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Letter to the Editor
DOI: 10.1016/j.bjpt.2020.05.006
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Available online 31 May 2020
Reply to letter to editor on “The addition of blood flow restriction to resistance exercise in individuals with knee pain: A systematic review and meta-analysis”
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Iván Cuyul-Vasqueza, Héctor Gutiérrez-Espinozab,c,
Corresponding author
kinehector@gmail.com

Corresponding author.
, Felipe Araya-Quintanillab,d
a Faculty of Health, Therapeutic Process Department, Temuco Catholic University, Temuco, Chile
b Rehabilitation in Health Research Center, CIRES, Universidad de las Américas, Echaurren Street 140, 3rd floor, Santiago, Chile
c Physical Therapy Department, Clinical Hospital San Borja Arriaran, Santiago, Chile
d Faculty of Health Sciences, Universidad SEK, Santiago, Chile
Highlights

  • The effect of resistance exercise with BRF is not more effective that resistance exercise in in patients with knee pain.

  • Our study was unable to demonstrate the clinical benefits of resistance exercise with BRF in subjects with knee pain.

  • Further studies are needed to support the clinical effect of BRF in pain intensity and knee function in these patients.

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Dear Editor

We appreciate the comments on our article “The addition of blood flow restriction to resistance exercise in individuals with knee pain: a systematic review and meta-analysis” (Cuyul-Vásquez et al.1). We would like to take the opportunity to address several points raised in these comments.

First, it is important to consider that performing subgroup analyses for meta-analysis with less than 10 studies and with high heterogeneity among the included studies, is not recommended.2,3 In our meta-analysis for pain intensity, the small number of included clinical trials (n = 5), the considerable heterogeneity (i2 = 76%) of these trials, and the lack of plausible interaction, justify our decision not to report a subgroup analysis. We understand how the contrast between the results of previous investigations and the findings of our study could be questioned. For this reason, in response to your letter, we performed a subgroup analysis for pain intensity, independently combining studies that used high intensity versus low intensity resistance exercises in the control group.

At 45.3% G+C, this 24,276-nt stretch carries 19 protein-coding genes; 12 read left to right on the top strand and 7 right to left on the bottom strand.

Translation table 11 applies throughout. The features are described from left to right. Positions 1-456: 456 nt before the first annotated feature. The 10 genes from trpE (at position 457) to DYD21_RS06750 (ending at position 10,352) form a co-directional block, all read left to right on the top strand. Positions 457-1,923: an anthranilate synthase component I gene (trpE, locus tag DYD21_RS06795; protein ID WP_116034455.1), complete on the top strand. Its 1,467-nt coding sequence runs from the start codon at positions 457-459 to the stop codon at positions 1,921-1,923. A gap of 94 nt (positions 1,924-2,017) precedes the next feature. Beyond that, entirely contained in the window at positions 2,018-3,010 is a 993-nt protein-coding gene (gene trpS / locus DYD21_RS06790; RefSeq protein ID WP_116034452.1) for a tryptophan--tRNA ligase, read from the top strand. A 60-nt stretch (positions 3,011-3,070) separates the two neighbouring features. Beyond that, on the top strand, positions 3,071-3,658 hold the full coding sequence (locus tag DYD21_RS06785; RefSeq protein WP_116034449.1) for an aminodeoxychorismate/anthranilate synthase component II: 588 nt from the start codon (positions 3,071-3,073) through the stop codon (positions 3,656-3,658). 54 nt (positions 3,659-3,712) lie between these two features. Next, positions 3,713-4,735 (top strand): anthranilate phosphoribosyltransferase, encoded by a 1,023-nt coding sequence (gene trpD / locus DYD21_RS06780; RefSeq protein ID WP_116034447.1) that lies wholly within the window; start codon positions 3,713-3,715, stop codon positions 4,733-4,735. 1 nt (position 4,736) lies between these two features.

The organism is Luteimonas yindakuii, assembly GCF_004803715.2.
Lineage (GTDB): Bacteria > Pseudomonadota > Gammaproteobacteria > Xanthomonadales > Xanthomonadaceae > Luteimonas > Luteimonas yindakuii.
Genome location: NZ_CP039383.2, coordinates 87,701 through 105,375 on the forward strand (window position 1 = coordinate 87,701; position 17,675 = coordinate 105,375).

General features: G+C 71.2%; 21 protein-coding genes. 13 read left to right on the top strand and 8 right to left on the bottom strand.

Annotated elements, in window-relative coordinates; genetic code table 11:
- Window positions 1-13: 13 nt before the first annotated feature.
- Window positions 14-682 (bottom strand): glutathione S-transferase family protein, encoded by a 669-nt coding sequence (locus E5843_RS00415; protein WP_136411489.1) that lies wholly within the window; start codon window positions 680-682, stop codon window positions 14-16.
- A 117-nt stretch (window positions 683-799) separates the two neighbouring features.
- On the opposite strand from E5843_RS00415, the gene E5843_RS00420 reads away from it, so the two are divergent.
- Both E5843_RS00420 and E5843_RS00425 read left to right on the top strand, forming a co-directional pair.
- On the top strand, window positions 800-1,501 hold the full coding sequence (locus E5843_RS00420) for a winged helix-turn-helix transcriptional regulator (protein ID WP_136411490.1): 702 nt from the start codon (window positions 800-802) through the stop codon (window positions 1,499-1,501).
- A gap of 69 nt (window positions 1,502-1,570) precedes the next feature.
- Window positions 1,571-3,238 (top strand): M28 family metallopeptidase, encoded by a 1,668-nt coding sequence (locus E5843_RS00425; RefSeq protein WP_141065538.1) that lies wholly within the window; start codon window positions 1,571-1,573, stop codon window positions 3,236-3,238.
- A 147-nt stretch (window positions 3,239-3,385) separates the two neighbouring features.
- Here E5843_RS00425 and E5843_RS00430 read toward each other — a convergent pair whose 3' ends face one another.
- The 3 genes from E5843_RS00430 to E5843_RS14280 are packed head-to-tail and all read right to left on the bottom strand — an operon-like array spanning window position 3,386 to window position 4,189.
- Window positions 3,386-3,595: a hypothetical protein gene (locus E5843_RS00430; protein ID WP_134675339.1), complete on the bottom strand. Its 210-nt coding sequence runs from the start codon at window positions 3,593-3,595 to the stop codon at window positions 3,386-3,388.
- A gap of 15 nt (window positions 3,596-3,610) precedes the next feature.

The comparison between low intensity resistance exercise (30%-1RM) combined with blood flow restriction (BFR) versus high intensity resistance exercise (70% -1RM),4–6 showed no benefits of BFR for pain relief (pooled SMD = -0.08, 95% CI = -0.41, 0.26, p = 0.66, I2: 24,7,8 the pooled SMD also showed no added effectiveness of BFR on pain relief (SMD= -0.51, 95% CI = -1.57, 0.55, p = 0.34, I2: 87%). Therefore, both comparisons are not statistically and clinically significant.9 While this subgroup analysis is affected by the limitations described in the first point of this letter, these findings support the conclusions of our systematic review with meta-analysis, that adding BFR to resistance exercise does not provide additional benefits to decrease knee pain.1

Conflicts of interest

The authors declare no conflicts of interest.

References
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I. Cuyul-Vásquez, A. Leiva-Sepúlveda, O. Catalán-Medalla, F. Araya-Quintanilla, H. Gutiérrez-Espinoza.
The addition of blood flow restriction to resistance exercise in individuals with knee pain: A systematic review and meta-analysis.
[2]
M. Richardson, P. Garner, S. Donegan.
Interpretation of subgroup analyses in systematic reviews: A tutorial.
Clin Epidemiol Glob Heal, 7 (2019), pp. 192-198
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Higgins JPT, Thomas J, Chandler J., Cumpston M., Li T., Page M.J., Welch VA. Cochrane Handbook for Systematic Reviews of Interventions version 6.0 (updated July 2019). Cochrane, 2019. Available from www.training.cochrane.org/handbook.
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R.B. Ferraz, B. Gualano, R. Rodrigues, et al.
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N.A. Segal, G.N. Williams, M.C. Davis, R.B. Wallace, A.E. Mikesky.
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[9]
A.C. Lee, J.B. Driban, L.L. Price, W.F. Harvey, A.M. Rodday, C. Wang.
Responsiveness and minimally important differences for 4 patient-reported outcomes measurement information system short forms: Physical function, pain interference, depression, and anxiety in knee osteoarthritis.
J Pain, 18 (2017), pp. 1096-1110
Copyright © 2020. Associação Brasileira de Pesquisa e Pós-Graduação em Fisioterapia
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Brazilian Journal of Physical Therapy

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